Primary stroke prevention in nonvalvular atrial fibrillation: implementing the clinical trial findings.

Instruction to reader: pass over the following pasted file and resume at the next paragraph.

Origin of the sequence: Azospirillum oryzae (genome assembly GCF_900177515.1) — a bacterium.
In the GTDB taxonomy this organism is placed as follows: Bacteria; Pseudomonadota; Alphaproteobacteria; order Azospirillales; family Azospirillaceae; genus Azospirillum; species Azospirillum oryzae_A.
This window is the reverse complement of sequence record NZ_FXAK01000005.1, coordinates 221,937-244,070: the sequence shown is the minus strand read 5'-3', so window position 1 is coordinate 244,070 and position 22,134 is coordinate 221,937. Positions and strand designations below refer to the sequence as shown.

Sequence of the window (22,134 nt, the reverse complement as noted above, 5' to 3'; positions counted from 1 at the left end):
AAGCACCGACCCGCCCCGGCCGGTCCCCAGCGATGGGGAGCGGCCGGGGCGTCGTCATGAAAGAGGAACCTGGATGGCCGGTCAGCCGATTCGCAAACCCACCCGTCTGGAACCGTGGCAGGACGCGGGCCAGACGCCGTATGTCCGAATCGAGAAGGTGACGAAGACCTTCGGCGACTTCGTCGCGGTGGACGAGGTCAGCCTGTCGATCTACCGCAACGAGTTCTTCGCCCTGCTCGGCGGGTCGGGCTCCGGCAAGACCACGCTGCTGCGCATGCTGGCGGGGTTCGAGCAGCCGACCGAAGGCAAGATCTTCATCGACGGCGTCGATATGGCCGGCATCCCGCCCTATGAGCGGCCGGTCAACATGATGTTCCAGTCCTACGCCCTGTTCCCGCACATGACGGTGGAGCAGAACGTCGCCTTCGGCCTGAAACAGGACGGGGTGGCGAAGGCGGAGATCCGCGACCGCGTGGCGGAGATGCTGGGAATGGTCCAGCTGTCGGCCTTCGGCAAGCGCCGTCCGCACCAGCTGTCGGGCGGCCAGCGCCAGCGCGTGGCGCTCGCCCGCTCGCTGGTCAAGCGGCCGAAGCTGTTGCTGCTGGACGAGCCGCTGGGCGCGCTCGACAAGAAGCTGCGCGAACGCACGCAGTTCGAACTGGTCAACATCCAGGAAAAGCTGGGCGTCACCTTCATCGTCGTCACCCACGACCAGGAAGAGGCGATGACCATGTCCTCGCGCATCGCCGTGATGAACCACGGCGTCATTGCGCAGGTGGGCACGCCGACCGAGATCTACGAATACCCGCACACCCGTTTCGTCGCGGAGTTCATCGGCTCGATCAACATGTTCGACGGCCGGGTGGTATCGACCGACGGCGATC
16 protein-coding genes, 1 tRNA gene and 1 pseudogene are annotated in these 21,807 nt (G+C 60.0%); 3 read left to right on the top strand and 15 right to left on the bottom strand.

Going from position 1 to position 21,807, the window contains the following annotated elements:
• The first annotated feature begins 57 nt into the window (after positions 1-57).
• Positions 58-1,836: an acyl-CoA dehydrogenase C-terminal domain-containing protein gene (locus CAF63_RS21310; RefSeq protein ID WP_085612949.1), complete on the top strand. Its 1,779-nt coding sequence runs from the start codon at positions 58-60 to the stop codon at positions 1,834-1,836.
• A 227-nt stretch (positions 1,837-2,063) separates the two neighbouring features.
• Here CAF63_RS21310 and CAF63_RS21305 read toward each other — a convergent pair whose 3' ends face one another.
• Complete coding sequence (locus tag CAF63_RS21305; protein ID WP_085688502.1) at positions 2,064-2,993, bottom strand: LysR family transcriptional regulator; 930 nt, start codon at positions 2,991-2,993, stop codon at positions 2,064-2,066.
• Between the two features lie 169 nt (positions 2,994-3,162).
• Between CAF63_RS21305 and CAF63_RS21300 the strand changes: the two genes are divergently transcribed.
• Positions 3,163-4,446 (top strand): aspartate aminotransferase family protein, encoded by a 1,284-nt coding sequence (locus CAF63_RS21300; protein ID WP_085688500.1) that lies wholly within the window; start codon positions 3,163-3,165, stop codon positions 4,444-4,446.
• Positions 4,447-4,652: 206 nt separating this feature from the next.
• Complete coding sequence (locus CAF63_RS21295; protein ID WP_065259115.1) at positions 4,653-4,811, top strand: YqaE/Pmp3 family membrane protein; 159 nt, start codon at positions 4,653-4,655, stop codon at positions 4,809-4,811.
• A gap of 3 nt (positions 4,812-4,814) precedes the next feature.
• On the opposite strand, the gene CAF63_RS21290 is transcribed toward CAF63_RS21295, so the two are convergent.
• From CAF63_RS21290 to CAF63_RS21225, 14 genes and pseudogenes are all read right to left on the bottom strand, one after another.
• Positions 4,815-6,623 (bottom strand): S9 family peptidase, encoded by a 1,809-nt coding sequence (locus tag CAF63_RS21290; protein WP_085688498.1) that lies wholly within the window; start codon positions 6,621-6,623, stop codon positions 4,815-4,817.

To review the clinical trials evaluating warfarin for primary stroke prophylaxis in nonvalvular atrial fibrillation (NVAF), to discuss the relative benefits and risks of warfarin versus aspirin therapy, and to review the clinical practice guidelines and identify potential barriers to their implementation in clinical practice.A MEDLINE literature search was performed to identify clinical trials of antithrombotic therapy for NVAF, clinical practice guidelines, studies evaluating physician practices and attitudes, cost-effectiveness studies, and pertinent review articles. Key search terms included atrial fibrillation, stroke, antithrombotic, warfarin, aspirin, and cost-effectiveness.Prospective, randomized clinical trials were selected for analysis. Clinical practice guidelines from recognized panels of experts were reviewed. Comprehensive review articles were selected.NVAF is a common arrhythmia that is associated with a substantial risk for stroke. Seven prospective, randomized, clinical trials have conclusively demonstrated the efficacy of warfarin for stroke prevention. The greatest benefits are achieved in older patients and those with comorbidities that increase their risk for stroke. The potential benefits of preventing a devastating stroke, however, must be weighed against the potential for bleeding complications. Warfarin has been shown to be cost-effective in high-risk patients, provided the rate of complications is minimized. Nonetheless, many physicians remain hesitant to implement warfarin therapy in older, high-risk patients. The clinical data on aspirin are less consistent than those observed with warfarin. Aspirin appears to be most effective in younger individuals or those considered to be at low risk for stroke.In patients with NVAF, the personal, social, and economic consequences of stroke are often devastating. Clinical trials have provided definitive proof that the risks of stroke can be significantly reduced through the use of appropriate antithrombotic therapy. Despite this evidence and the recommendations of a number of clinical practice guidelines, variations in care exist that continue to place patients at risk. Additional outcomes research is needed to evaluate the impact of the clinical trial findings and practice guidelines on clinical practice and to develop methods for overcoming barriers to implementation.
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